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Live A Legacy

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The Plaza Hotel.  

I don’t have to tell you where it’s located (because you already know).  

20 stories.  282 rooms.  A Manhattan masterpiece.

Over the past 113 years it has earned a reputation as the crème de la crème of lavish accommodations.  

When it opened in 1907, newspapers said it was the “greatest hotel in the world.”

Its first year a room at the Plaza cost $2.50, the equivalent of $70 today.

But as the hotel’s popularity rose, its room rates did too.  

By the Jazz Age of the 1920s, it was the place to be in NYC.  

F. Scott Fitzgerald included it in his iconic 1925 novel The Great Gatsby 

Miles Davis tracked a live album in the hotel’s Persian Room in 1958, where Liza Minnelli, Lena Horne, Andy Williams, and The Mills Brothers frequently performed.  

The Beatles stayed there on their first visit to the US in 1964.  The reservation was initially declined by the hotel manager fearing an uncontrollable ruckus, but when his 12 year daughter threw a fit, he relented.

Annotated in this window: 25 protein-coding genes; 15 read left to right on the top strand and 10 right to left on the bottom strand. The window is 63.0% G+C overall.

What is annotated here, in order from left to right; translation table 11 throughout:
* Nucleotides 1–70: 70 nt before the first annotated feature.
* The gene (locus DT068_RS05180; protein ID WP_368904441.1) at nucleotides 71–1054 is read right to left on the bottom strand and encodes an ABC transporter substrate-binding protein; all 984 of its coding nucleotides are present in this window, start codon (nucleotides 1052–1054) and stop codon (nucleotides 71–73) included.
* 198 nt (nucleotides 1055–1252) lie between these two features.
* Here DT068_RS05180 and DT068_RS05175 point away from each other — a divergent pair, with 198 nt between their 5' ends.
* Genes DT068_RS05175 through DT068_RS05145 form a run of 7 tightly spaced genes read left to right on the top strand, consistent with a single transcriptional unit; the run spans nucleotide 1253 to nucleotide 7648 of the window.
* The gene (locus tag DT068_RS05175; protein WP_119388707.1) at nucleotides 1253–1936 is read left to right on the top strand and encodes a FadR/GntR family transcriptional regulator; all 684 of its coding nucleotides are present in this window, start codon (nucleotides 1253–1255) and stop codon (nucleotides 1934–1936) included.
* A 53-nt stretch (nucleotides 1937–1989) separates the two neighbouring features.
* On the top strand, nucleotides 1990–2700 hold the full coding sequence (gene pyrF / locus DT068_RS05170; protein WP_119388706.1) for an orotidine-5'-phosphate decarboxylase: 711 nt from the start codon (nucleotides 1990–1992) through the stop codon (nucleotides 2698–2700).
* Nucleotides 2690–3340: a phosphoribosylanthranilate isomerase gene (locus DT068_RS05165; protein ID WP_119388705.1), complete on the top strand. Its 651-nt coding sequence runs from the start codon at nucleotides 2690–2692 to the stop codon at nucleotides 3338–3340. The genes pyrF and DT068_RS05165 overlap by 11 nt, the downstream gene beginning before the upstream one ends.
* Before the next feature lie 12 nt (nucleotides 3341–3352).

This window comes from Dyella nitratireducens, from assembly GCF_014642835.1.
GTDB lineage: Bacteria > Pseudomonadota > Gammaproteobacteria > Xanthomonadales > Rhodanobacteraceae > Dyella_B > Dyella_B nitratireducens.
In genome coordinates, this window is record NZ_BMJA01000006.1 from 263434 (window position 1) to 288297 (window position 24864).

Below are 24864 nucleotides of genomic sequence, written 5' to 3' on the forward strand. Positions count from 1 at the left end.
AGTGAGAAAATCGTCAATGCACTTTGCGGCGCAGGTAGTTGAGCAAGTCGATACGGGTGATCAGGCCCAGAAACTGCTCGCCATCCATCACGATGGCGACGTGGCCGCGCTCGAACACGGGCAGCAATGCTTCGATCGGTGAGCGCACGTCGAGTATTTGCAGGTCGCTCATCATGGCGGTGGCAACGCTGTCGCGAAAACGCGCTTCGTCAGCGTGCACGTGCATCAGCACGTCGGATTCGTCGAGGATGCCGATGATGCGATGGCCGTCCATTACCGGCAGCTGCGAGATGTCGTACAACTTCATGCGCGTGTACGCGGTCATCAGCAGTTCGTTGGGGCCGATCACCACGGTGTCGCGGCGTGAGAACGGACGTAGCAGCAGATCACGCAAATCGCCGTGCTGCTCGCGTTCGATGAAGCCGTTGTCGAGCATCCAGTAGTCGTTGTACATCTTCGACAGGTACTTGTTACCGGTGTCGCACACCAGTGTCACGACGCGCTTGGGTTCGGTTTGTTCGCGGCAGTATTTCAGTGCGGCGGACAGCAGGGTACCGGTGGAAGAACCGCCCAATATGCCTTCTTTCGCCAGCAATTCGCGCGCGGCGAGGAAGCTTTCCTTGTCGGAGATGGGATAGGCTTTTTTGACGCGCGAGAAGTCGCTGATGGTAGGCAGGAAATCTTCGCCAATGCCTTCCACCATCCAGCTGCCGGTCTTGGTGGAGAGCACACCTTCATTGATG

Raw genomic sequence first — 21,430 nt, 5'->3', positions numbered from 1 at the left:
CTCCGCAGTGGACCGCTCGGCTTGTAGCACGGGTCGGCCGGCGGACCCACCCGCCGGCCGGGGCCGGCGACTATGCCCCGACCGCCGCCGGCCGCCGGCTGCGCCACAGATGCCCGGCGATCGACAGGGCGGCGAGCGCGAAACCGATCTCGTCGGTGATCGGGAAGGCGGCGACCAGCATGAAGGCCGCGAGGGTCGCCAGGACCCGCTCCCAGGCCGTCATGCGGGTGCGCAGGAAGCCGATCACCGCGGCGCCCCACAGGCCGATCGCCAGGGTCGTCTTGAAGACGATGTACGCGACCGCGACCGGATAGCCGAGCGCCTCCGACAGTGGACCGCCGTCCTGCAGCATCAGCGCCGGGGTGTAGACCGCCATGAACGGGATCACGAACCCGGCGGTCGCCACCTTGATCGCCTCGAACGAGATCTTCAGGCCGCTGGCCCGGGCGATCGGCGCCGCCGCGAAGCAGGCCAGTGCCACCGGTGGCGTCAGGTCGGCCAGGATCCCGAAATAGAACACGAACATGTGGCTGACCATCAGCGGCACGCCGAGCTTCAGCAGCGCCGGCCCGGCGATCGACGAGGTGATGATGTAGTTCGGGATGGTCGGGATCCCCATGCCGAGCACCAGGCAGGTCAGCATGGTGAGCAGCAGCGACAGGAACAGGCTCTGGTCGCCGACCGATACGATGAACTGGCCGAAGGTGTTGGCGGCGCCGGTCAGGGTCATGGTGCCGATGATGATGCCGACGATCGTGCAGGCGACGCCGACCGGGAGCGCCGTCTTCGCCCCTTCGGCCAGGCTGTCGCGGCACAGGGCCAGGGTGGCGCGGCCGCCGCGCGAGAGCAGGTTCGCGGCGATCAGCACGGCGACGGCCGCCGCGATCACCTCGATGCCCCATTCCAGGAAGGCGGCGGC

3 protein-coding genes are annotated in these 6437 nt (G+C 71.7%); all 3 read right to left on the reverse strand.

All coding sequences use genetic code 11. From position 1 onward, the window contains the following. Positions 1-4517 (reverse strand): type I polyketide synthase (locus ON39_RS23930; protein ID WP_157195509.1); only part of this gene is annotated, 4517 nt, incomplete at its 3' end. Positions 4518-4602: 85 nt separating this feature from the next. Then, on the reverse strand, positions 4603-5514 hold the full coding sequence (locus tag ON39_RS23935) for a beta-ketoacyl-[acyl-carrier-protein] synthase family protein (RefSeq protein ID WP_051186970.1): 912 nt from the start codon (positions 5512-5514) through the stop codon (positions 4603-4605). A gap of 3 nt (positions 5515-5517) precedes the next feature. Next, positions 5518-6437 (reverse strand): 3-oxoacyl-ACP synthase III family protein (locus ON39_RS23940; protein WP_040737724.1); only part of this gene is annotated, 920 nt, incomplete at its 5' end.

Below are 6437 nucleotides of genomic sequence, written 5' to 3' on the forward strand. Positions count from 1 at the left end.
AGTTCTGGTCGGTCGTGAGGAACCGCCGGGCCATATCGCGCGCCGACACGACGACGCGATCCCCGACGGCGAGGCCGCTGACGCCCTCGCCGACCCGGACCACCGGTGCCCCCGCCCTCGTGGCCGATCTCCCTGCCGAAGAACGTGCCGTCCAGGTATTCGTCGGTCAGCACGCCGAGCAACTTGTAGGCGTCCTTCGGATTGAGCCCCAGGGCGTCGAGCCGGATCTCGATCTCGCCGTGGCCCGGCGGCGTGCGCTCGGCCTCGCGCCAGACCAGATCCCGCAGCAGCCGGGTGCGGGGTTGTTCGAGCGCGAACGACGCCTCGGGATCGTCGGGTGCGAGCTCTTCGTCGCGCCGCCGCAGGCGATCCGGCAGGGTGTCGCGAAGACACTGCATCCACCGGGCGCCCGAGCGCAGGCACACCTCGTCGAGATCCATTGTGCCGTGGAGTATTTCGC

Truman Capote hosted his ultra posh “Black and White Ball” in the Grand Ballroom in 1966.

Thomas Edison, Elizabeth Taylor, Jackie Onassis, and Frank Lloyd Wright were a few other notable guests. 

An  infamous story took place during the Plaza’s construction. A security guard, Michael Butler, was beaten to death by union steel workers on the seventh floor. Since then guests have repeatedly reported haunting voices and mysterious apparitions in 7th floor hallways. 

On March 27, 2020, the Plaza closed its doors and laid off 251 workers due to COVID.  It is still closed today.  

Will the Plaza ever reopen? I don’t know.  But if it doesn’t, some will say it’s a legacy lost. 

I don’t see it that way. The Plaza is a legacy made, and everyone who contributed to that legacy over 113 years, from maid to butler to manager, should be proud. 

Bill Gates would disagree with me.  He once said, “Legacy is a stupid thing.  I don’t want a legacy.”

If Gates is right, then what really is life? Should we not strive to leave a lasting imprint? 

My father, Chubby, did so with me (and many others). He gave me the tools to live a fuller, richer life. He also prepared me to do the same for others, and I hope I am not letting him down.  

I don’t know if there is an afterlife. But I do know I have the ability, and believe I have the responsibility, to make a positive, lasting impact on the lives and futures of others. In other words, to live a legacy.   

Carl Sagan said, “We are like butterflies who flutter for a day and think it is forever.” 

Want to matter more than a butterfly? Inspire. Teach. Build. Improve. Do today what will matter tomorrow.  

Live a legacy… like the Plaza Hotel. 

“If you’re going to live, leave a legacy. Make a mark on the world that can’t be erased.”
Maya Angelou